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[日期:08-18] 来源:泸江英语  作者: [字体: ]

  A Malaysian bank officer and her husband have been arrested in Malaysia after allegedly stealing more than $30,000 from four passengers aboard the doomed MH370 flight.
  Five months after the Malaysia Airlines flight went missing, mysterious withdrawals totaling 110,643 ringgit (AU$37,464) were taken from the accounts of two Malaysian and two Chinese MH370 victims.
  The couple have been held in police custody since Thursday and police are also looking for another suspect, a Pakistani man, who is believed to have received part of the money through an online transfer into his account.
  District police chief in Kuala Lumpur Zainuddin Ahmad said they believe the man is still in the country and declined to name the bank, where the woman in custody reportedly worked at for the last 10 years, according to news.com.au. 'But as to the full particulars of the case — it’s all still under investigation,' Mr Zainuddin told AFP.
  The Mirror reports the 33-year-old works at HSBC and her husband were held after a manager noticed suspicious activity at a Kuala Lumpur branch.
  A bank in Kuala Lumpur, Malaysia, reported the apparent discrepancies in their accounts on July 18, before lodging a police complaint, Assistant Commissioner to the crime investigation department Izany Abdul Ghany revealed.
  It comes as the search team prepares to conduct a deep-water search across 60,000 square kilometres of the Indian Ocean.
  According to reports, the transactions were made on July 18 when money from the accounts of three passengers was transferred to the account of a fourth passenger before it was removed.
  'We are investigating the case as unauthorised access with intent to commit an offence,' Izany said, according to the Mirror.'We are getting CCTV footage from the bank to identify the suspects involved.'
  A source told the New Straits Times: 'We believe the suspect withdrew the money through the fourth victim's account via several automated teller machines (ATMs) in the Klang Valley.'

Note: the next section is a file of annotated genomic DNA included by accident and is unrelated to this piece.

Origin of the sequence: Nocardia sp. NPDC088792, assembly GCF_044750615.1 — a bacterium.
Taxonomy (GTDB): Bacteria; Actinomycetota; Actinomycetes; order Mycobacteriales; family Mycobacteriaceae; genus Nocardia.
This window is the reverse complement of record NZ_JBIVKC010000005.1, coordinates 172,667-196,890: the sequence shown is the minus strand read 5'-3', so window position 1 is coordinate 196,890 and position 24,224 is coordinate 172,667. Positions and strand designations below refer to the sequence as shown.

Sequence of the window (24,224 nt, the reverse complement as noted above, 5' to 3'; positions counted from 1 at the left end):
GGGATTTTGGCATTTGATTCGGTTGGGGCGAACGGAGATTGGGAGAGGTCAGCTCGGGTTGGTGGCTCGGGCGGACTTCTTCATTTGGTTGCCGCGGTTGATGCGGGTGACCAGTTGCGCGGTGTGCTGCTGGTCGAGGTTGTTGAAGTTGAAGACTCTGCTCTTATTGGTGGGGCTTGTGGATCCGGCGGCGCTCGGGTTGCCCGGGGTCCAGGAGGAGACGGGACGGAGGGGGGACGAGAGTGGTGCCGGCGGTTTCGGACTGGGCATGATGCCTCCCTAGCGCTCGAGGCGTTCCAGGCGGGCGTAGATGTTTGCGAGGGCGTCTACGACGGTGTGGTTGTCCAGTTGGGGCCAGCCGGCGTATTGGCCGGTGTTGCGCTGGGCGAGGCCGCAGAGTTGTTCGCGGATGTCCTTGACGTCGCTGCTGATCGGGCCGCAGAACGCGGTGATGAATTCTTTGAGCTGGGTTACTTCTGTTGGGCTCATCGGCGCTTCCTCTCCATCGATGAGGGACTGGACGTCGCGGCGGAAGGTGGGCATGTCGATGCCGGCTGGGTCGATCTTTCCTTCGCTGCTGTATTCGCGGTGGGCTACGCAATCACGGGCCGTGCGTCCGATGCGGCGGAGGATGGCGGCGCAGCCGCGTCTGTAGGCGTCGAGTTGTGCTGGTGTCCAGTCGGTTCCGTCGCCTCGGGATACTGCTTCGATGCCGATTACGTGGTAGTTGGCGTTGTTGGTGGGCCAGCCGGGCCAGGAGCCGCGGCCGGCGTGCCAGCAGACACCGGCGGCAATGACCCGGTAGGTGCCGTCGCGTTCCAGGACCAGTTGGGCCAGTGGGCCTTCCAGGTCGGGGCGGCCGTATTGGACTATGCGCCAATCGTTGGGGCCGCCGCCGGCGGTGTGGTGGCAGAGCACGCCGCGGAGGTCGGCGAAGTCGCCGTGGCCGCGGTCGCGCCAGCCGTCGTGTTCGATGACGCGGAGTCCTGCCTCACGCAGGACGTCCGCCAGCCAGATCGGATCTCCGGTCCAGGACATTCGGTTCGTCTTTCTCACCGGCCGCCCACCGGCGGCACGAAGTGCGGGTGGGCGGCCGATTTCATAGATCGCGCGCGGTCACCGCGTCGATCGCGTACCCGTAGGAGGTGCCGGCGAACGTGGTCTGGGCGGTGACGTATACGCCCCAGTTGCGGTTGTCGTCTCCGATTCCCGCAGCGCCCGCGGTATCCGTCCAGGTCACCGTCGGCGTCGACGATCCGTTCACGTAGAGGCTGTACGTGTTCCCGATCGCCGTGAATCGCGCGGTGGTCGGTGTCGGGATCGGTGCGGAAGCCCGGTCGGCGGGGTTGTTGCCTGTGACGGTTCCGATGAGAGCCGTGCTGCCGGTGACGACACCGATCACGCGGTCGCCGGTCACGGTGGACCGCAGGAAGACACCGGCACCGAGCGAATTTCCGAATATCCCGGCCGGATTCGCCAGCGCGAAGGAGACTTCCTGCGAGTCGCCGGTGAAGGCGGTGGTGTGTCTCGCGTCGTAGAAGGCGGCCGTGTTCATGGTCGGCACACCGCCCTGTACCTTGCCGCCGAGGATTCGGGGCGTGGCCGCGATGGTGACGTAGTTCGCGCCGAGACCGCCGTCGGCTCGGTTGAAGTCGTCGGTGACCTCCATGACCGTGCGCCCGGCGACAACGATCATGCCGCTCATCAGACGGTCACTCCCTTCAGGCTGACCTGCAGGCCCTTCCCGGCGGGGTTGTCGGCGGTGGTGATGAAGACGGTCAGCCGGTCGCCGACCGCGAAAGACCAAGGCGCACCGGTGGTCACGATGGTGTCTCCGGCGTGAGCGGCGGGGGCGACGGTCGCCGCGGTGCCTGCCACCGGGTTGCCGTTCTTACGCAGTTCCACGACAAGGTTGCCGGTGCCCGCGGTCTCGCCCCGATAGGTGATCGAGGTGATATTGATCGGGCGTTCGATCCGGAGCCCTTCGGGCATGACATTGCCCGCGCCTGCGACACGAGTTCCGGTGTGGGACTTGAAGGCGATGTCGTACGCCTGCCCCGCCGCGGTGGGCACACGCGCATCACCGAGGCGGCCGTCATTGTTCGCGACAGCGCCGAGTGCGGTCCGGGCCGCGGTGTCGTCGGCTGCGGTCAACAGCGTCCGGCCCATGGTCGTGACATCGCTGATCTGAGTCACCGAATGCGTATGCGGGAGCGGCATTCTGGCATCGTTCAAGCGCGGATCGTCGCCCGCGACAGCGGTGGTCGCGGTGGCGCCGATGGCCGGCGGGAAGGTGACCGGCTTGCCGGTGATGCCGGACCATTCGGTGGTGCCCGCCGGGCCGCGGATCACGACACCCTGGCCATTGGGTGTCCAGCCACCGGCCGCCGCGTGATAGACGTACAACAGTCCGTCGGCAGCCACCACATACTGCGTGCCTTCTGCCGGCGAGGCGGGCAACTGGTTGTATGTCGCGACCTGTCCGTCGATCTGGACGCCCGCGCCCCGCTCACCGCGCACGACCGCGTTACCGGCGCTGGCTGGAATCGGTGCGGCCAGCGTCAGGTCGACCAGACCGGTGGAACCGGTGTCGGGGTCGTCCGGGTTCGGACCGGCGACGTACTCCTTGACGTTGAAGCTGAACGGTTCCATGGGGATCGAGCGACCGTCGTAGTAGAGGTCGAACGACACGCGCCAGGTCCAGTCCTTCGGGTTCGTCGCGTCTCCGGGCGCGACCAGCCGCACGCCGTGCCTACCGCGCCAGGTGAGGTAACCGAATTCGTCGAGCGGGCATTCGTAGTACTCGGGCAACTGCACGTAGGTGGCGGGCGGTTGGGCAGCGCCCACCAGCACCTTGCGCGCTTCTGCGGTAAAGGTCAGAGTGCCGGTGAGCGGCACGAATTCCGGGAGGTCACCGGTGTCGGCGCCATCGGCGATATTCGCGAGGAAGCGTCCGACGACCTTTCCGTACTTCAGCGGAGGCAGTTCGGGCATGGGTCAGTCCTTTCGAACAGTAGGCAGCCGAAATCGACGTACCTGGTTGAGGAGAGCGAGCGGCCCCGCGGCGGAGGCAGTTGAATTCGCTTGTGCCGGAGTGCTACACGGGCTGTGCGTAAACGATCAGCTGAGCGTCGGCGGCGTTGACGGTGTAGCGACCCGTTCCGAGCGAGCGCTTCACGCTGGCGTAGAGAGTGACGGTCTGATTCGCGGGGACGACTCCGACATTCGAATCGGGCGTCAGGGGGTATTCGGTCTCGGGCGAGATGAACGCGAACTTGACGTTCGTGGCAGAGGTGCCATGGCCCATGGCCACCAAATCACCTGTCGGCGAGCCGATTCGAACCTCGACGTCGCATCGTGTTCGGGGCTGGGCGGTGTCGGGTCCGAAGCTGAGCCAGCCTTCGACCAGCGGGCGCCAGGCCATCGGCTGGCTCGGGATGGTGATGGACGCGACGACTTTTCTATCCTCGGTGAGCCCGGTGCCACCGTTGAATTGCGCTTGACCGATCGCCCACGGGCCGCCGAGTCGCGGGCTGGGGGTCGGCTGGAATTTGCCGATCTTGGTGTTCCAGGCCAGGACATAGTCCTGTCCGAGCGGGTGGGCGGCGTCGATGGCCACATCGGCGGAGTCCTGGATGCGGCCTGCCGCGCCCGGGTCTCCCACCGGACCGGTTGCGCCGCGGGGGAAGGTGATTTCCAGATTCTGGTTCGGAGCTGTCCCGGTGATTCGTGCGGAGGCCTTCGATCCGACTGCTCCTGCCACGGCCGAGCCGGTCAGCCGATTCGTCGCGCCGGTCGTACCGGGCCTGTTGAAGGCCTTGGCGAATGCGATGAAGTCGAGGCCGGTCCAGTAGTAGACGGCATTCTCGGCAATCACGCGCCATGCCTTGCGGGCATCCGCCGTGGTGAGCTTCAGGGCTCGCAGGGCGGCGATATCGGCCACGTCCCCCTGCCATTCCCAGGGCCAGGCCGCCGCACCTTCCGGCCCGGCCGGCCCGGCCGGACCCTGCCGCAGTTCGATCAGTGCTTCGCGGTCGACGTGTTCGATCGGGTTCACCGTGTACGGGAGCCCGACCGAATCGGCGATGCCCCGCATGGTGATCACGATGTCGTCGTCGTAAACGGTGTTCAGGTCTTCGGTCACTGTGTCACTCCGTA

Efforts to locate Flight MH370 have spanned more than five months, making it one of the most expensive searches for a plane in aviation history.
  The Joint Agency Coordination Centre claims the rescue operation is making 'good progress'. Teams are still scanned a 60,000-square-kilometre area in the Indian Ocean, with a deep-water search planned for September.
  Flight 370 disappeared mysteriously in March with 239 people on board after diverging from its planned route from Kuala Lumpur to Beijing.
  The airline was widely criticised for its handling of the crisis.
  In a desperate bid to save face following two major disasters within months, bosses are now considering rebranding the airline.
  Officials said they are looking at a number of options to restructure the business which could include changing its name.
  Among the other changes the Malaysian flag carrier is considering are new routes and expanding out-sourcing to increase profitability.
  It follows the death of 298 passengers after flight MH17 was shot down over Ukraine on July 17 and the disappearance of flight MH370 on March 8, which was carrying 239 passengers and crew.
  The Malaysian flag carrier will also seek new investors to rebuild its business.

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